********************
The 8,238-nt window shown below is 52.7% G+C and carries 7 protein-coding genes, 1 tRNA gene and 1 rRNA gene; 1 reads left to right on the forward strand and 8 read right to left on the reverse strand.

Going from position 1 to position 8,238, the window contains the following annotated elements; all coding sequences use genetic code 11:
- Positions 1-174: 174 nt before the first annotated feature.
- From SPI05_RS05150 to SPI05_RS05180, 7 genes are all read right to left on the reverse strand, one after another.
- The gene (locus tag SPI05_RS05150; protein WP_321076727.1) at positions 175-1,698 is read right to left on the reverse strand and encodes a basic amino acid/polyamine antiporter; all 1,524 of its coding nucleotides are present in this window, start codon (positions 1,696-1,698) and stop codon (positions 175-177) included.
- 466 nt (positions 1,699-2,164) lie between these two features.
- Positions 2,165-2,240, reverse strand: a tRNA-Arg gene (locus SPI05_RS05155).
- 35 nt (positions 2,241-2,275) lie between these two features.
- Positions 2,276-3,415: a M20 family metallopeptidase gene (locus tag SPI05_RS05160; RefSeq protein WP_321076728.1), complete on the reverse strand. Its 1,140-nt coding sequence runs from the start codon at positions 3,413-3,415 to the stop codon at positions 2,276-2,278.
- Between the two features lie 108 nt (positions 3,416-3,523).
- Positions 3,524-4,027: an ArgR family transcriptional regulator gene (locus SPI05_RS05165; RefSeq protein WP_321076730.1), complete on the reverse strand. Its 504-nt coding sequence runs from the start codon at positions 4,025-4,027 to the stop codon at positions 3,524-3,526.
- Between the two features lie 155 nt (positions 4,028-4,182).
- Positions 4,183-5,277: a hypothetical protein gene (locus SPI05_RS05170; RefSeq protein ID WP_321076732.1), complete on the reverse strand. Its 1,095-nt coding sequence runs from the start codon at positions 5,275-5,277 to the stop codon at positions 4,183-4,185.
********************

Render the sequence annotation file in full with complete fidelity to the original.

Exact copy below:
The 8,238-nt window shown below is 52.7% G+C and carries 7 protein-coding genes, 1 tRNA gene and 1 rRNA gene; 1 reads left to right on the forward strand and 8 read right to left on the reverse strand.

Going from position 1 to position 8,238, the window contains the following annotated elements; all coding sequences use genetic code 11:
- Positions 1-174: 174 nt before the first annotated feature.
- From SPI05_RS05150 to SPI05_RS05180, 7 genes are all read right to left on the reverse strand, one after another.
- The gene (locus tag SPI05_RS05150; protein WP_321076727.1) at positions 175-1,698 is read right to left on the reverse strand and encodes a basic amino acid/polyamine antiporter; all 1,524 of its coding nucleotides are present in this window, start codon (positions 1,696-1,698) and stop codon (positions 175-177) included.
- 466 nt (positions 1,699-2,164) lie between these two features.
- Positions 2,165-2,240, reverse strand: a tRNA-Arg gene (locus SPI05_RS05155).
- 35 nt (positions 2,241-2,275) lie between these two features.
- Positions 2,276-3,415: a M20 family metallopeptidase gene (locus tag SPI05_RS05160; RefSeq protein WP_321076728.1), complete on the reverse strand. Its 1,140-nt coding sequence runs from the start codon at positions 3,413-3,415 to the stop codon at positions 2,276-2,278.
- Between the two features lie 108 nt (positions 3,416-3,523).
- Positions 3,524-4,027: an ArgR family transcriptional regulator gene (locus SPI05_RS05165; RefSeq protein WP_321076730.1), complete on the reverse strand. Its 504-nt coding sequence runs from the start codon at positions 4,025-4,027 to the stop codon at positions 3,524-3,526.
- Between the two features lie 155 nt (positions 4,028-4,182).
- Positions 4,183-5,277: a hypothetical protein gene (locus SPI05_RS05170; RefSeq protein ID WP_321076732.1), complete on the reverse strand. Its 1,095-nt coding sequence runs from the start codon at positions 5,275-5,277 to the stop codon at positions 4,183-4,185.